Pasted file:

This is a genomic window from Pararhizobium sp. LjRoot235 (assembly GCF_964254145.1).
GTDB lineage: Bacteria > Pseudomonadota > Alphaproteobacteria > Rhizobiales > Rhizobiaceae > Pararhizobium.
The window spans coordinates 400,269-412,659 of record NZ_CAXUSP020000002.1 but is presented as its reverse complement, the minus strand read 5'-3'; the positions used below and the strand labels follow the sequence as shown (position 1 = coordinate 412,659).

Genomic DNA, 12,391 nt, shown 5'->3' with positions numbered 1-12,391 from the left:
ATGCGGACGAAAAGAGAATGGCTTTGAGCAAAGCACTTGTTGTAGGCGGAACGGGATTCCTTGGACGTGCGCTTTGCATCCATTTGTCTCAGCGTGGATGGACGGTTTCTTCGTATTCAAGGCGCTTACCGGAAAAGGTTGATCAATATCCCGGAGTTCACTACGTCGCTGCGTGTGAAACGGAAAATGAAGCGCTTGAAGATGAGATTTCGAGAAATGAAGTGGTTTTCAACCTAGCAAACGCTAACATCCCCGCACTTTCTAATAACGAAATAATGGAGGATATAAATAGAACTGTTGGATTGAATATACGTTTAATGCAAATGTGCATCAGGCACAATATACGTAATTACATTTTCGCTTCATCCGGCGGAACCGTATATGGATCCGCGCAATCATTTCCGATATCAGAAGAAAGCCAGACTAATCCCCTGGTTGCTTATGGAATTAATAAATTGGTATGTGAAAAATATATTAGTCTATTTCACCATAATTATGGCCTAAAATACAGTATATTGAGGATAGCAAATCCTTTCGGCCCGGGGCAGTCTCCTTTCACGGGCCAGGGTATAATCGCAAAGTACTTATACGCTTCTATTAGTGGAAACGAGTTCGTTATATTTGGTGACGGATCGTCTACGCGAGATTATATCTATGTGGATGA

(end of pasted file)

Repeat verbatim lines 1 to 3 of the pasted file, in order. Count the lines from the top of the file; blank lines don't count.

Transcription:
This is a genomic window from Pararhizobium sp. LjRoot235 (assembly GCF_964254145.1).
GTDB lineage: Bacteria > Pseudomonadota > Alphaproteobacteria > Rhizobiales > Rhizobiaceae > Pararhizobium.
The window spans coordinates 400,269-412,659 of record NZ_CAXUSP020000002.1 but is presented as its reverse complement, the minus strand read 5'-3'; the positions used below and the strand labels follow the sequence as shown (position 1 = coordinate 412,659).